God, I just love this stuff... the game IS the story! There IS no Narratology vs. Ludology debate! It was all a fallacy to begin with! I fuckin' knew it!

Thursday 12 June 2008

It's nut* butter and jelly time! *As in "brain"

I'm not a neuroscientist. You can guess this already, by the way I spell nyorosiyance.

I'm a game designer who is full of misconceptions about how these fancy mind interfaces work. And yet I have the gall to have opinions on them, assuming my misconceptions turn out to be premonitions. How dare I?

There's a couple of different kinds of "mind control" devices being talked about, recently, so I'll differentiate. On the one hand, you've got Sony's patented "beam images directly into your brain" technology, which I pray is an April Fool's Day Joke, incase Michael Crichton smells a whiff of some new society-upheaving technology, again, and then willfully misinterprets it again, and makes lots and lots of money. Again.

It's the simpler brain-wave readers which I'd like to talk about. Have a look:

These (I believe) monitor and interpret a user's (alpha/beta/motor?) brain waves in clever ways, converting the sketchy, fluctuating frequencies into commands for the computer. The computer acts on the command, often showing its result to the user. A basic interactive feedback loop is established. That's important for later. Remember that bit what I just sed.

Here's the un-educated bit: concentrate. Working on Goo, I got to brush up against sound analysis a little. Tommy got Fourier analysis going, which basically allows you to look at the volume of the sound being played in real time. The track is made up of loads of numbers, which represent what position the cone on a speaker wants to be at. Chuck enough alternating numbers at the speakers at high frequency, and you get vibration, and then sound. You know this already. I know you do. I'm just recapping to explain where my likely misinterpretation of the mechanics of brain-readers comes from.

I imagine that in the same way that I tried and failed to get real-time beat detection working, the waves put out by the brain are equally filled with noise, and never going to come out as raw, discernible computer commands. They have to be processed, and while a lot of smarter people than I have done a much better job at it, stuff like that is still no-where near perfect (in real-time, at least). Try loading up the XBox 360 dashboard, running the audio visualizer, and see how many of your tracks make pleasingly synchronous imagery? I love Jeff Minter and all, but I'm guessing that it's certainly not 100%.

Getting beats out of a signal, then, is not easy. What is easy is the raw properties of the wave - the volume, and the pitch. We also (almost) tried some experiments in Goo where you would shout as loud as you could into a microphone to get more force into an attack. We saved ourselves some burst blood vessels by calling it what it was: a bad fucking idea. It would have worked, though, because volume is easy to grab from a sound signal. So is pitch, as this wonderful array of pitch controlled controls shows.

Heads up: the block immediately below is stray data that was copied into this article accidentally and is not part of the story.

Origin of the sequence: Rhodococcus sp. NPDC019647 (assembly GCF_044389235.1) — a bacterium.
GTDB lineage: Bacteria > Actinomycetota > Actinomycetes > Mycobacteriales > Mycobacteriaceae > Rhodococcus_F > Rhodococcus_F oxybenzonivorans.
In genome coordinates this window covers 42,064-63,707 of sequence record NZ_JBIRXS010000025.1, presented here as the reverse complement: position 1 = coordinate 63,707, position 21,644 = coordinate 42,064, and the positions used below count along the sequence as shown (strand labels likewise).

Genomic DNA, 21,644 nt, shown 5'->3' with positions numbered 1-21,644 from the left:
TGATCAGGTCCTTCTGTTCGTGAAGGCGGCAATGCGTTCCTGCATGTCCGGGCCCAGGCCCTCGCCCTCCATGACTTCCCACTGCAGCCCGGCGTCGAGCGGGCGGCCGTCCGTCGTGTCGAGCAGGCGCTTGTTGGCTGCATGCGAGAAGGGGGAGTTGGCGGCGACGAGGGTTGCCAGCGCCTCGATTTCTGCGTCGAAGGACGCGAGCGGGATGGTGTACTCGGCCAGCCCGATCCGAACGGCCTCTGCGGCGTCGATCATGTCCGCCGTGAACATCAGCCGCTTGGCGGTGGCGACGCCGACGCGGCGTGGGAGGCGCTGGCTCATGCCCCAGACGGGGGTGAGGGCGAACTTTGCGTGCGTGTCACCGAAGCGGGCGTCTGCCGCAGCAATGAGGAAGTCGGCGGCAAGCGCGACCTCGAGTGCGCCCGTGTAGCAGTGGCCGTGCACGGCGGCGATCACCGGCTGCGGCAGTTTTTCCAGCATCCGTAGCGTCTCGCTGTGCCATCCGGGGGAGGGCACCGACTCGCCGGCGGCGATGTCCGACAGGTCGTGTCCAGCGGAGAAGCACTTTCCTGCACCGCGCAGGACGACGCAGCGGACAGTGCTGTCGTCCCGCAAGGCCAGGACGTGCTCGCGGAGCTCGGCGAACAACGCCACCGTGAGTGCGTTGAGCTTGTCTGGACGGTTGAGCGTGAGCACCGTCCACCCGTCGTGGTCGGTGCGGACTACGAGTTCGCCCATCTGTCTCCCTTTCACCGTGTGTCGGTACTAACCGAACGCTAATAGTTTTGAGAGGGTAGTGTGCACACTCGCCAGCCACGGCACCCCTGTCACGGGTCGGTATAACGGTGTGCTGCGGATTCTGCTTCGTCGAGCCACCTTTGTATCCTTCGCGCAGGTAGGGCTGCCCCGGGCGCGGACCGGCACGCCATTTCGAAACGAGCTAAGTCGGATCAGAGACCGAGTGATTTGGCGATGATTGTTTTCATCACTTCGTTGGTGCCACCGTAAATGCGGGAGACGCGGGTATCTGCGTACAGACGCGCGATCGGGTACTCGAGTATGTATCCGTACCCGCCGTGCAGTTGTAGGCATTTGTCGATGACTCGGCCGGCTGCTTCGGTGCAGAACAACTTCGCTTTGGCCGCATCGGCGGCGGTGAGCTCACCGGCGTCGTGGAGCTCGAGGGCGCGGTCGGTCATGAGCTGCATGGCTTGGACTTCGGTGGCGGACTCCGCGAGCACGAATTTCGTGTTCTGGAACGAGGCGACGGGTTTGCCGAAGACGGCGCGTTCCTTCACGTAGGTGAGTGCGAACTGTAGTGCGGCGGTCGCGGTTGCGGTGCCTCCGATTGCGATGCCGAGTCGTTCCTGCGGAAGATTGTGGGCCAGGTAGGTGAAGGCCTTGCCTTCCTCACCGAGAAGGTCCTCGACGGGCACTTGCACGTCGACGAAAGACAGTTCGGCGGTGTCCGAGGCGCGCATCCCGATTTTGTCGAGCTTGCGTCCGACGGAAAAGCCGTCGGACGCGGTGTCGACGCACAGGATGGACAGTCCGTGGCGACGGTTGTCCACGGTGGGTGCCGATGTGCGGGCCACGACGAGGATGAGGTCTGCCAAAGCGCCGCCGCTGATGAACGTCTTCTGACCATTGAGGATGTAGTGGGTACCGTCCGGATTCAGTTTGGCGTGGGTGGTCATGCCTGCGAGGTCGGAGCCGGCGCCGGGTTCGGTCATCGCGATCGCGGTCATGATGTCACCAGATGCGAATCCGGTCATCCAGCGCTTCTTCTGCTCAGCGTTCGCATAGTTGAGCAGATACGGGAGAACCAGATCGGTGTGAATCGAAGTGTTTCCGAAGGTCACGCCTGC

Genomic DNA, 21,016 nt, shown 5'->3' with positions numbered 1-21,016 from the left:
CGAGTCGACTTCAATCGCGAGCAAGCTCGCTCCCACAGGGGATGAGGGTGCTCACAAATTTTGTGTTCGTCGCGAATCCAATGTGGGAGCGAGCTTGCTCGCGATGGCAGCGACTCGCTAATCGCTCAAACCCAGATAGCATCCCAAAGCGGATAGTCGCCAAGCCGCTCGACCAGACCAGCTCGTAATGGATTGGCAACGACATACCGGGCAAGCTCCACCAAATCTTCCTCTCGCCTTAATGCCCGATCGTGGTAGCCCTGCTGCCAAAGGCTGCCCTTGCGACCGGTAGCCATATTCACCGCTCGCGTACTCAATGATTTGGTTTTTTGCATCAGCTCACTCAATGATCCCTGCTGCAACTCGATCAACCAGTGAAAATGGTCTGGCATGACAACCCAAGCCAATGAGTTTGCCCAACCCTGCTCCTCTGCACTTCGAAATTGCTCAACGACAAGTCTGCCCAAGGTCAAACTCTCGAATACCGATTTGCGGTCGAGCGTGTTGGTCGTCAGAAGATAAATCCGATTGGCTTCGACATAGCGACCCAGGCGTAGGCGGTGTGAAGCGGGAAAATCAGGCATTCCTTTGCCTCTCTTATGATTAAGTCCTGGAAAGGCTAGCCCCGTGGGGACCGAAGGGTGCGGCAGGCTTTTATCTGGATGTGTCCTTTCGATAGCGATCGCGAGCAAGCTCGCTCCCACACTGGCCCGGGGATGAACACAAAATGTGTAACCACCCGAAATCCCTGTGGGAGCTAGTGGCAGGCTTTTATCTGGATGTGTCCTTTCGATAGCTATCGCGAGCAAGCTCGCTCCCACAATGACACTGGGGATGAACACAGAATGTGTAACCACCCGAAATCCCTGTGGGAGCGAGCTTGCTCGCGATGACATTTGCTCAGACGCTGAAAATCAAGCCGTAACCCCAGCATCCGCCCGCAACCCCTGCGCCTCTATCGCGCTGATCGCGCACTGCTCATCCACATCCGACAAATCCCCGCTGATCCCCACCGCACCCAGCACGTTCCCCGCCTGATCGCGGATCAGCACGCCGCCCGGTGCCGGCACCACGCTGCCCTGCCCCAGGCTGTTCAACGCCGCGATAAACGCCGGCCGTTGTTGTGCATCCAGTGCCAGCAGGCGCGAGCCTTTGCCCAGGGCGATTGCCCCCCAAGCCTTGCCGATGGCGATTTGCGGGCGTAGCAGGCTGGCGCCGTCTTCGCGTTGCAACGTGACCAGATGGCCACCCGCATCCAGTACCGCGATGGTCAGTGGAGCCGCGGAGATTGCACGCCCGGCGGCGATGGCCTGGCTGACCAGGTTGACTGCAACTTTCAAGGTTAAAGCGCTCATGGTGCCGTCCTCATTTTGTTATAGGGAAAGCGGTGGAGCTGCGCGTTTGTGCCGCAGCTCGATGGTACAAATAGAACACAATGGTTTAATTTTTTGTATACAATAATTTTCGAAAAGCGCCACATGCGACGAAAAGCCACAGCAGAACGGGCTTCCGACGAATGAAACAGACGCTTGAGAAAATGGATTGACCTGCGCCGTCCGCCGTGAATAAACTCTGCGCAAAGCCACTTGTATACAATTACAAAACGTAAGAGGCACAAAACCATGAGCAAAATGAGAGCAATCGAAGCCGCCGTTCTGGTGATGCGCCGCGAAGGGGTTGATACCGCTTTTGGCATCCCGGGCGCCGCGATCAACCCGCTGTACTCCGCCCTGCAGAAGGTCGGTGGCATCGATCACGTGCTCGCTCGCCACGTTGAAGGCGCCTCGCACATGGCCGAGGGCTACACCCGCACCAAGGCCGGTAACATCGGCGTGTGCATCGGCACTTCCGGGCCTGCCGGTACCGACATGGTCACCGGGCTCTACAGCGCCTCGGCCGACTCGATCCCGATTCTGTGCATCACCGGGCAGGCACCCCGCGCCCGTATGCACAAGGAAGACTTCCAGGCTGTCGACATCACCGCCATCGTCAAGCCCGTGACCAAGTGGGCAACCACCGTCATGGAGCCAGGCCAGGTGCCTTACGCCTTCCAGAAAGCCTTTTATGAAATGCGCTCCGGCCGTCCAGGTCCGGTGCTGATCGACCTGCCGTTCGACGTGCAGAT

So here is the big deal that I think most people are going to point out at first: are these mind-control devices going to have us using our brains to do something as arbitrary and unrelated to the mind-controlled avatar, as screaming in falsetto? When I try to calibrate a verb to a brain wave, is it going to pick up on false positives? When I use my technology-aided telekinesis to raise objects aloft, am I powering it with contemplation over the human condition? When I try to lower the object again, am I imagining the taste of a peanut butter sandwhich?

In fact, the mind monitors shown in the movies above aren't watching anything even as close to specific as tastes, visions, or even abstract concepts. They're watching whether you're relaxed, concentrating, or activating motor controls in the body (though I don't believe they can make specific movements out through the noise). So in order to "use" these things, you're having to manually choose what verb to map your "relaxation", "concentration" and "general movement" to, and then try really hard to trigger those kinds of alpha, beta, and motor(?) waves.

Designers know that good "mapping" is ideal. Natural mapping is when the action you take on a system logically and intuitively matches what happens to/in the system (i.e. "pull a trigger to fire" makes a lot of sense in a video game. The physical action and the in-game metaphor of a gun with a trigger match up nicely). What the mind interfaces currently give us is a way to monitor "being sedate", and "concentrating". It's a bit hard to think of good ways to map that to game play, since meditation and concentration are typically side effects of playing many games, rather than requirements for interfacing with them.


    Oh crap it's huge! It has guns in its guns! Bullets are taking up the screen like... Bon Jovie fans around a... CRAP! I don't have TIME for clever metaphors... how do I set off the smart bomb again?

    Oh yeah.


(Actually that could be sort of cool).